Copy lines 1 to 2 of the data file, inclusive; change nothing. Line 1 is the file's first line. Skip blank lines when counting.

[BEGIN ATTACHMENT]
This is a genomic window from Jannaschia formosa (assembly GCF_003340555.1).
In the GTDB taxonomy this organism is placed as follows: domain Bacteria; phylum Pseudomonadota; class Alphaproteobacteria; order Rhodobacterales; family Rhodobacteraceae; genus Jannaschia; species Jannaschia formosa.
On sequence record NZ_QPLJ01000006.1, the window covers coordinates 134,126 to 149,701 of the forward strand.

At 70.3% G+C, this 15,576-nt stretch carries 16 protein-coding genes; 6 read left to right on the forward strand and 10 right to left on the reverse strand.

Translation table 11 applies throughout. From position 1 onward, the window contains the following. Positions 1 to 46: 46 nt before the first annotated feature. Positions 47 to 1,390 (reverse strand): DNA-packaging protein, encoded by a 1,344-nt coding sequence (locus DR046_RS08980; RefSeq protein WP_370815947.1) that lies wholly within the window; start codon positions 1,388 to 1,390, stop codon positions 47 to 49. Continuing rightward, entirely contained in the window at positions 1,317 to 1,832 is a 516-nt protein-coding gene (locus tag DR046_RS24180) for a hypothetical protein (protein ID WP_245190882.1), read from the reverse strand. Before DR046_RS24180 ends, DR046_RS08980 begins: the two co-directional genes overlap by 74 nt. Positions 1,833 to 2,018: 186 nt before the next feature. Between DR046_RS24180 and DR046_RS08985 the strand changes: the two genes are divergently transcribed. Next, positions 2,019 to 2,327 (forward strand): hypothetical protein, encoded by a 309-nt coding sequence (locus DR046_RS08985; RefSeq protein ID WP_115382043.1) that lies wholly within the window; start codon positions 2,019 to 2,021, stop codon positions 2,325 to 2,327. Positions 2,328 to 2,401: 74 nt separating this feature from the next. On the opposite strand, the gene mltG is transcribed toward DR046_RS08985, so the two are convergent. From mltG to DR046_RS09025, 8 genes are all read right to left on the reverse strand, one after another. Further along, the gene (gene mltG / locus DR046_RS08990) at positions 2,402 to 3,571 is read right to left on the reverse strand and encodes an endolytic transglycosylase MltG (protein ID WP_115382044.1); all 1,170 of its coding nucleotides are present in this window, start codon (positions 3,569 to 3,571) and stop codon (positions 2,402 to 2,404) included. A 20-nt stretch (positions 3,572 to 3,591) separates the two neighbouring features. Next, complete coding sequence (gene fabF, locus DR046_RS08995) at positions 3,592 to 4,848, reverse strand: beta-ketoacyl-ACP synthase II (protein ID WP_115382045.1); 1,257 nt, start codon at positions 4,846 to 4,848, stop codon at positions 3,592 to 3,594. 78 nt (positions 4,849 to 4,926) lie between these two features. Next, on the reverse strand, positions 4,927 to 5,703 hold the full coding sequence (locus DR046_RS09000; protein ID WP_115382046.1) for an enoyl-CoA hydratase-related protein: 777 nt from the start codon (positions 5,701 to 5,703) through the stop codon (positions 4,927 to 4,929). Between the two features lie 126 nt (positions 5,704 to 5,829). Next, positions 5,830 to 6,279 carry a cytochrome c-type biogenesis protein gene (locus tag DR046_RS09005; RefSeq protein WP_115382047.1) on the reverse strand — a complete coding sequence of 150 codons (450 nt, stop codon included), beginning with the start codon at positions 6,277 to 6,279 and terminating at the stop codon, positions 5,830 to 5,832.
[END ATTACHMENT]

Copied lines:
This is a genomic window from Jannaschia formosa (assembly GCF_003340555.1).
In the GTDB taxonomy this organism is placed as follows: domain Bacteria; phylum Pseudomonadota; class Alphaproteobacteria; order Rhodobacterales; family Rhodobacteraceae; genus Jannaschia; species Jannaschia formosa.